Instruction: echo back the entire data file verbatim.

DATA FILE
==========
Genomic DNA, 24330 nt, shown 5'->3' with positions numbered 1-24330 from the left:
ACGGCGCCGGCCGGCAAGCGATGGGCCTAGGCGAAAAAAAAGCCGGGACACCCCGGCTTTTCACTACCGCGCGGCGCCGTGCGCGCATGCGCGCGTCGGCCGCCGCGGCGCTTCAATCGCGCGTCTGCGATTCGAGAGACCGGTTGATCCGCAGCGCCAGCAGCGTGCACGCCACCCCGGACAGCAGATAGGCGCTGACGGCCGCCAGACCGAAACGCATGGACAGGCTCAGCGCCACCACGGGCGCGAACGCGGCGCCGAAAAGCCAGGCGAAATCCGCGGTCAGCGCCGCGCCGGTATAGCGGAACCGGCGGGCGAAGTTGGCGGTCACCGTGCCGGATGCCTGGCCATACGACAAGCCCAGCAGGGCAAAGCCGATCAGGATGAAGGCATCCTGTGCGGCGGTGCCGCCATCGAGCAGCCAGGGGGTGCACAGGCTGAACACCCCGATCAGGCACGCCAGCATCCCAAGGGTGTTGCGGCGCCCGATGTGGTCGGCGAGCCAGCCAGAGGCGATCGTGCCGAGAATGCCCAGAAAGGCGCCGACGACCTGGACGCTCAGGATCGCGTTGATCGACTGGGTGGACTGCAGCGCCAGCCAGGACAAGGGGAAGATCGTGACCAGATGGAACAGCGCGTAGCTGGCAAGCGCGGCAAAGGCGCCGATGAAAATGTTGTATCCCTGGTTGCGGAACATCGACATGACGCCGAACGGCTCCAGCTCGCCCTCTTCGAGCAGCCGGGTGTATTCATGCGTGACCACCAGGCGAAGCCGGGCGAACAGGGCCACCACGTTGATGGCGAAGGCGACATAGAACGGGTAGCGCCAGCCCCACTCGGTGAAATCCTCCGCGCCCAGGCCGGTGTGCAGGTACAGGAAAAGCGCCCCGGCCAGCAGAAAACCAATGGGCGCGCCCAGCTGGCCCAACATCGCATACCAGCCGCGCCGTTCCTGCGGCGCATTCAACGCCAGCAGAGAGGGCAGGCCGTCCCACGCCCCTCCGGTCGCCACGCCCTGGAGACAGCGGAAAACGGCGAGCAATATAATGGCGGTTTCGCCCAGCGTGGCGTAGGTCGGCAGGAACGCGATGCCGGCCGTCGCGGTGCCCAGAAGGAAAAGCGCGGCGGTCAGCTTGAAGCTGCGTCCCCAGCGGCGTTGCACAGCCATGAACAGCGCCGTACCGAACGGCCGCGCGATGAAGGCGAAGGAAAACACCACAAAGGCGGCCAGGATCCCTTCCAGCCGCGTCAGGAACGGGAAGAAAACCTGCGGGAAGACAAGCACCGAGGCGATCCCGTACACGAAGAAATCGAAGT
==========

Genomic DNA, 24330 nt, shown 5'->3' with positions numbered 1-24330 from the left:
ACGGCGCCGGCCGGCAAGCGATGGGCCTAGGCGAAAAAAAAGCCGGGACACCCCGGCTTTTCACTACCGCGCGGCGCCGTGCGCGCATGCGCGCGTCGGCCGCCGCGGCGCTTCAATCGCGCGTCTGCGATTCGAGAGACCGGTTGATCCGCAGCGCCAGCAGCGTGCACGCCACCCCGGACAGCAGATAGGCGCTGACGGCCGCCAGACCGAAACGCATGGACAGGCTCAGCGCCACCACGGGCGCGAACGCGGCGCCGAAAAGCCAGGCGAAATCCGCGGTCAGCGCCGCGCCGGTATAGCGGAACCGGCGGGCGAAGTTGGCGGTCACCGTGCCGGATGCCTGGCCATACGACAAGCCCAGCAGGGCAAAGCCGATCAGGATGAAGGCATCCTGTGCGGCGGTGCCGCCATCGAGCAGCCAGGGGGTGCACAGGCTGAACACCCCGATCAGGCACGCCAGCATCCCAAGGGTGTTGCGGCGCCCGATGTGGTCGGCGAGCCAGCCAGAGGCGATCGTGCCGAGAATGCCCAGAAAGGCGCCGACGACCTGGACGCTCAGGATCGCGTTGATCGACTGGGTGGACTGCAGCGCCAGCCAGGACAAGGGGAAGATCGTGACCAGATGGAACAGCGCGTAGCTGGCAAGCGCGGCAAAGGCGCCGATGAAAATGTTGTATCCCTGGTTGCGGAACATCGACATGACGCCGAACGGCTCCAGCTCGCCCTCTTCGAGCAGCCGGGTGTATTCATGCGTGACCACCAGGCGAAGCCGGGCGAACAGGGCCACCACGTTGATGGCGAAGGCGACATAGAACGGGTAGCGCCAGCCCCACTCGGTGAAATCCTCCGCGCCCAGGCCGGTGTGCAGGTACAGGAAAAGCGCCCCGGCCAGCAGAAAACCAATGGGCGCGCCCAGCTGGCCCAACATCGCATACCAGCCGCGCCGTTCCTGCGGCGCATTCAACGCCAGCAGAGAGGGCAGGCCGTCCCACGCCCCTCCGGTCGCCACGCCCTGGAGACAGCGGAAAACGGCGAGCAATATAATGGCGGTTTCGCCCAGCGTGGCGTAGGTCGGCAGGAACGCGATGCCGGCCGTCGCGGTGCCCAGAAGGAAAAGCGCGGCGGTCAGCTTGAAGCTGCGTCCCCAGCGGCGTTGCACAGCCATGAACAGCGCCGTACCGAACGGCCGCGCGATGAAGGCGAAGGAAAACACCACAAAGGCGGCCAGGATCCCTTCCAGCCGCGTCAGGAACGGGAAGAAAACCTGCGGGAAGACAAGCACCGAGGCGATCCCGTACACGAAGAAATCGAAGT